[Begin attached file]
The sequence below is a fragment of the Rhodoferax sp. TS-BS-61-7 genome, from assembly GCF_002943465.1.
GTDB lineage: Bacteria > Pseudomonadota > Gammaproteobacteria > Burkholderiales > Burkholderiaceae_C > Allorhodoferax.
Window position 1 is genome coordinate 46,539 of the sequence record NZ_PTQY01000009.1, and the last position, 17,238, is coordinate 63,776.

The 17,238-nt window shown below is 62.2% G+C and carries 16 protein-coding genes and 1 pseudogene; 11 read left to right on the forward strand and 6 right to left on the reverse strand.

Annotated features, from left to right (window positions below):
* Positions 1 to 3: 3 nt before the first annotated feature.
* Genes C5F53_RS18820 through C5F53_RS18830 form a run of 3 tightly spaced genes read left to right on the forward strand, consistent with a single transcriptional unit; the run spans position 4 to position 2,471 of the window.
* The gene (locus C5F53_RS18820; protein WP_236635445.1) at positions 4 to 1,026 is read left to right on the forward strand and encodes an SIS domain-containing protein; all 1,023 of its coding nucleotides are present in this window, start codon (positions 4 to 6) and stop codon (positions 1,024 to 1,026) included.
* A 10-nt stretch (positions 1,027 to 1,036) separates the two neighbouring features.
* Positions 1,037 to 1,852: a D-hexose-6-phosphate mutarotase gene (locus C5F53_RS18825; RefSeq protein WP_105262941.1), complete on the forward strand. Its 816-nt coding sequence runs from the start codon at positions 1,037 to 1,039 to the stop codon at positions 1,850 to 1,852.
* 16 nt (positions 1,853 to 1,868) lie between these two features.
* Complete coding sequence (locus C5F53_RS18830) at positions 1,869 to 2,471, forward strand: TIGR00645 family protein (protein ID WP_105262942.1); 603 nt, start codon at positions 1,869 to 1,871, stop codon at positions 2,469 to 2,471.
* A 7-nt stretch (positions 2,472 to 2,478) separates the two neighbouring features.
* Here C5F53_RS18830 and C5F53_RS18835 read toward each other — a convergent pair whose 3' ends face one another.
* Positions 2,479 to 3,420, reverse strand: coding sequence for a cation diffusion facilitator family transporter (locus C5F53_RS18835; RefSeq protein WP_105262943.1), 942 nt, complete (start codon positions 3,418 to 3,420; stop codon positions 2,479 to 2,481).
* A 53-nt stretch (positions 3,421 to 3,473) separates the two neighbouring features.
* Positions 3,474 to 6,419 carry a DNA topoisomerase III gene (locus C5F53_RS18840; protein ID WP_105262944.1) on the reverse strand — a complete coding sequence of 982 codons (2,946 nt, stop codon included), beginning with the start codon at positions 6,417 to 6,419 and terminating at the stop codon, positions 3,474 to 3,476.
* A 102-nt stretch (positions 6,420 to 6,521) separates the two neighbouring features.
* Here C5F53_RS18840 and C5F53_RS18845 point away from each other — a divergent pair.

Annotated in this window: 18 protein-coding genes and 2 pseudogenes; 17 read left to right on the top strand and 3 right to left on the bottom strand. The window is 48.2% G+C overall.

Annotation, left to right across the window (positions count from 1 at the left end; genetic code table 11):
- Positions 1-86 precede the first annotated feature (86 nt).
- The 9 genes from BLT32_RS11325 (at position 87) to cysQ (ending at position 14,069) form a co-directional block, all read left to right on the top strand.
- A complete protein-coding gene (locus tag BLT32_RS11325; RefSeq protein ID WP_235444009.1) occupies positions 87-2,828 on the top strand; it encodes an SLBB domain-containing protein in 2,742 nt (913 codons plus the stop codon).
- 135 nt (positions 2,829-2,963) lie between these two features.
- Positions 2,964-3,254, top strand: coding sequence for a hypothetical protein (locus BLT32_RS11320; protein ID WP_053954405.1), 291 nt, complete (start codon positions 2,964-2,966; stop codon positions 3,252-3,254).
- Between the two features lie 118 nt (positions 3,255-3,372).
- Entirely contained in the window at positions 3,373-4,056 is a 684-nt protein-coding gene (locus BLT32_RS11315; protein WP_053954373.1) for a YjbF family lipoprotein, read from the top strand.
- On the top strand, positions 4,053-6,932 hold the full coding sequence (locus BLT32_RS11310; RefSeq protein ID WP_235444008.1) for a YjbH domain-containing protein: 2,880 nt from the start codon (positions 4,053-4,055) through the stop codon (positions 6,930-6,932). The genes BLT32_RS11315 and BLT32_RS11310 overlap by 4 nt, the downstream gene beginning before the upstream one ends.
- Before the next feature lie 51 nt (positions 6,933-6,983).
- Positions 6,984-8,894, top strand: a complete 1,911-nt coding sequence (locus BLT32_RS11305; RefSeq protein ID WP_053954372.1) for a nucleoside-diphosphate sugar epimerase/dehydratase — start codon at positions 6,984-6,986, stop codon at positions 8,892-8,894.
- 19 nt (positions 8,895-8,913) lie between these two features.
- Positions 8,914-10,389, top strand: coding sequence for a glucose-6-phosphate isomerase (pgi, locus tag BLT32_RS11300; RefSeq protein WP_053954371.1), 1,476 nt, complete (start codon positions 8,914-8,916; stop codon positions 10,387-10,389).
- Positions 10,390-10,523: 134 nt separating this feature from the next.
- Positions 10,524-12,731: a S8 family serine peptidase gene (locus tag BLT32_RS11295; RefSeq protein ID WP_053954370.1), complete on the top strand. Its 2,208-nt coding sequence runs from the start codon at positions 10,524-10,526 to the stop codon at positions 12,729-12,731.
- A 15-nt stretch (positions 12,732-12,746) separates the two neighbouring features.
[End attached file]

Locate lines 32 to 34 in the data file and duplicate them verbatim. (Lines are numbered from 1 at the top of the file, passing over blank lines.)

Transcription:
- 19 nt (positions 8,895-8,913) lie between these two features.
- Positions 8,914-10,389, top strand: coding sequence for a glucose-6-phosphate isomerase (pgi, locus tag BLT32_RS11300; RefSeq protein WP_053954371.1), 1,476 nt, complete (start codon positions 8,914-8,916; stop codon positions 10,387-10,389).
- Positions 10,390-10,523: 134 nt separating this feature from the next.